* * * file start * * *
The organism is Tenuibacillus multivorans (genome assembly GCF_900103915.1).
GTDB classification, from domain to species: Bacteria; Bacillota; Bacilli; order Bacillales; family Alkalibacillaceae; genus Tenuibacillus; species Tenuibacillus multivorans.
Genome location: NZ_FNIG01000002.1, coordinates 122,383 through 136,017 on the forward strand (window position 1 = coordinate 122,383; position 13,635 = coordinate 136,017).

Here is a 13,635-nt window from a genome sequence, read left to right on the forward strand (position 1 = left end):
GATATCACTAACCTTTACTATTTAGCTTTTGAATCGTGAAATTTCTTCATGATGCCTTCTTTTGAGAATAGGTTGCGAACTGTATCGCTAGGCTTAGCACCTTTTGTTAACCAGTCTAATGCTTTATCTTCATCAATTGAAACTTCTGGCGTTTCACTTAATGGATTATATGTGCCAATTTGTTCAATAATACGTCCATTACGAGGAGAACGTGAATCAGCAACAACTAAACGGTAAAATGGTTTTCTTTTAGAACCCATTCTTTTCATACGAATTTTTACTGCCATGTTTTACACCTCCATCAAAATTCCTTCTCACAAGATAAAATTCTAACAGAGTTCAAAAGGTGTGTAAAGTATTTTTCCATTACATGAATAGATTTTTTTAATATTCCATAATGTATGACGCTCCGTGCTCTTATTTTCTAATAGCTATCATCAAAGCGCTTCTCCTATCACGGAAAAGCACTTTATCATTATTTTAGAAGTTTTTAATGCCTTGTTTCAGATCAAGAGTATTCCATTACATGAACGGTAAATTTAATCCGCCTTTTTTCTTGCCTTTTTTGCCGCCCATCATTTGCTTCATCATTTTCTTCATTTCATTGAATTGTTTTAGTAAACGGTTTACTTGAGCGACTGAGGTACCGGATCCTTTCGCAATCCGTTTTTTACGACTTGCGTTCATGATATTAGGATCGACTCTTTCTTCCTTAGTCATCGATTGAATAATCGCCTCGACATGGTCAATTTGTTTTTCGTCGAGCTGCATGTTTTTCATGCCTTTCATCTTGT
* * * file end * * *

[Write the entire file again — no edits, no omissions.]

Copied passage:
The organism is Tenuibacillus multivorans (genome assembly GCF_900103915.1).
GTDB classification, from domain to species: Bacteria; Bacillota; Bacilli; order Bacillales; family Alkalibacillaceae; genus Tenuibacillus; species Tenuibacillus multivorans.
Genome location: NZ_FNIG01000002.1, coordinates 122,383 through 136,017 on the forward strand (window position 1 = coordinate 122,383; position 13,635 = coordinate 136,017).

Here is a 13,635-nt window from a genome sequence, read left to right on the forward strand (position 1 = left end):
GATATCACTAACCTTTACTATTTAGCTTTTGAATCGTGAAATTTCTTCATGATGCCTTCTTTTGAGAATAGGTTGCGAACTGTATCGCTAGGCTTAGCACCTTTTGTTAACCAGTCTAATGCTTTATCTTCATCAATTGAAACTTCTGGCGTTTCACTTAATGGATTATATGTGCCAATTTGTTCAATAATACGTCCATTACGAGGAGAACGTGAATCAGCAACAACTAAACGGTAAAATGGTTTTCTTTTAGAACCCATTCTTTTCATACGAATTTTTACTGCCATGTTTTACACCTCCATCAAAATTCCTTCTCACAAGATAAAATTCTAACAGAGTTCAAAAGGTGTGTAAAGTATTTTTCCATTACATGAATAGATTTTTTTAATATTCCATAATGTATGACGCTCCGTGCTCTTATTTTCTAATAGCTATCATCAAAGCGCTTCTCCTATCACGGAAAAGCACTTTATCATTATTTTAGAAGTTTTTAATGCCTTGTTTCAGATCAAGAGTATTCCATTACATGAACGGTAAATTTAATCCGCCTTTTTTCTTGCCTTTTTTGCCGCCCATCATTTGCTTCATCATTTTCTTCATTTCATTGAATTGTTTTAGTAAACGGTTTACTTGAGCGACTGAGGTACCGGATCCTTTCGCAATCCGTTTTTTACGACTTGCGTTCATGATATTAGGATCGACTCTTTCTTCCTTAGTCATCGATTGAATAATCGCCTCGACATGGTCAATTTGTTTTTCGTCGAGCTGCATGTTTTTCATGCCTTTCATCTTGT